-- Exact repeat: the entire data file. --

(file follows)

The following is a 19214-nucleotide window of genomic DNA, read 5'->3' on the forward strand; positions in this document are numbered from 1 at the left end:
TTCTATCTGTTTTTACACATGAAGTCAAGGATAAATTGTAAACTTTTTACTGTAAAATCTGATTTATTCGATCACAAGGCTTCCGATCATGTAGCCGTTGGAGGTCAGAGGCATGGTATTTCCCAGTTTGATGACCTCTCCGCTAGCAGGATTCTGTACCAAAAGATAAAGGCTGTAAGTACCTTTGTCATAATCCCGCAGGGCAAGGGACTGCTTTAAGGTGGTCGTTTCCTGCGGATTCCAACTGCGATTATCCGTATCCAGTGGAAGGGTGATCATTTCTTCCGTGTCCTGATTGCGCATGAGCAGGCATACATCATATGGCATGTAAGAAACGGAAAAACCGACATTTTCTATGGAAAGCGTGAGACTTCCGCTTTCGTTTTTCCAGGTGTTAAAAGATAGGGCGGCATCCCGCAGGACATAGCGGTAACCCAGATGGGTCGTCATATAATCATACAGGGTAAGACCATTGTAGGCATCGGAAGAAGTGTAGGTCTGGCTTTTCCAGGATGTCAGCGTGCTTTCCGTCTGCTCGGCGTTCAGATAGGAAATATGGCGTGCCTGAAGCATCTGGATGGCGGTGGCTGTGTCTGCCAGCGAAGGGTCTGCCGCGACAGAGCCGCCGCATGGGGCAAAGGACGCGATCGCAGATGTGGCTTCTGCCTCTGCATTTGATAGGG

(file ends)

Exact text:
The following is a 19214-nucleotide window of genomic DNA, read 5'->3' on the forward strand; positions in this document are numbered from 1 at the left end:
TTCTATCTGTTTTTACACATGAAGTCAAGGATAAATTGTAAACTTTTTACTGTAAAATCTGATTTATTCGATCACAAGGCTTCCGATCATGTAGCCGTTGGAGGTCAGAGGCATGGTATTTCCCAGTTTGATGACCTCTCCGCTAGCAGGATTCTGTACCAAAAGATAAAGGCTGTAAGTACCTTTGTCATAATCCCGCAGGGCAAGGGACTGCTTTAAGGTGGTCGTTTCCTGCGGATTCCAACTGCGATTATCCGTATCCAGTGGAAGGGTGATCATTTCTTCCGTGTCCTGATTGCGCATGAGCAGGCATACATCATATGGCATGTAAGAAACGGAAAAACCGACATTTTCTATGGAAAGCGTGAGACTTCCGCTTTCGTTTTTCCAGGTGTTAAAAGATAGGGCGGCATCCCGCAGGACATAGCGGTAACCCAGATGGGTCGTCATATAATCATACAGGGTAAGACCATTGTAGGCATCGGAAGAAGTGTAGGTCTGGCTTTTCCAGGATGTCAGCGTGCTTTCCGTCTGCTCGGCGTTCAGATAGGAAATATGGCGTGCCTGAAGCATCTGGATGGCGGTGGCTGTGTCTGCCAGCGAAGGGTCTGCCGCGACAGAGCCGCCGCATGGGGCAAAGGACGCGATCGCAGATGTGGCTTCTGCCTCTGCATTTGATAGGG